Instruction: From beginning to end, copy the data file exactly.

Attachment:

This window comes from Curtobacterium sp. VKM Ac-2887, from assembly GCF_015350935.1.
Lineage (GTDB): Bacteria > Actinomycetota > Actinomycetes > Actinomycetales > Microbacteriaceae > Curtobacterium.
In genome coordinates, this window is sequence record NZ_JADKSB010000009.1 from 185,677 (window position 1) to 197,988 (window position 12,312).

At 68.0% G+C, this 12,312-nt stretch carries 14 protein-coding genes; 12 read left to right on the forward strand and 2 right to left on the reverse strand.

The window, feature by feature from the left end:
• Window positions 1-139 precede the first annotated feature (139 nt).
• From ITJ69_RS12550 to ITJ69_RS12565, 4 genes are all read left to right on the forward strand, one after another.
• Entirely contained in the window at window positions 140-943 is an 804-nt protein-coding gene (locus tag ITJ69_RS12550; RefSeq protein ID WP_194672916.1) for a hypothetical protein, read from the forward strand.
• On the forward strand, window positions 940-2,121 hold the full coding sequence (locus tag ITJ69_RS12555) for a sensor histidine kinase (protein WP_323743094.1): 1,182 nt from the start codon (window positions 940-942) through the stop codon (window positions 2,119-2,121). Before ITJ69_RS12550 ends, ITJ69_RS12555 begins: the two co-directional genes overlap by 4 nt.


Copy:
This window comes from Curtobacterium sp. VKM Ac-2887, from assembly GCF_015350935.1.
Lineage (GTDB): Bacteria > Actinomycetota > Actinomycetes > Actinomycetales > Microbacteriaceae > Curtobacterium.
In genome coordinates, this window is sequence record NZ_JADKSB010000009.1 from 185,677 (window position 1) to 197,988 (window position 12,312).

At 68.0% G+C, this 12,312-nt stretch carries 14 protein-coding genes; 12 read left to right on the forward strand and 2 right to left on the reverse strand.

The window, feature by feature from the left end:
• Window positions 1-139 precede the first annotated feature (139 nt).
• From ITJ69_RS12550 to ITJ69_RS12565, 4 genes are all read left to right on the forward strand, one after another.
• Entirely contained in the window at window positions 140-943 is an 804-nt protein-coding gene (locus tag ITJ69_RS12550; RefSeq protein ID WP_194672916.1) for a hypothetical protein, read from the forward strand.
• On the forward strand, window positions 940-2,121 hold the full coding sequence (locus tag ITJ69_RS12555) for a sensor histidine kinase (protein WP_323743094.1): 1,182 nt from the start codon (window positions 940-942) through the stop codon (window positions 2,119-2,121). Before ITJ69_RS12550 ends, ITJ69_RS12555 begins: the two co-directional genes overlap by 4 nt.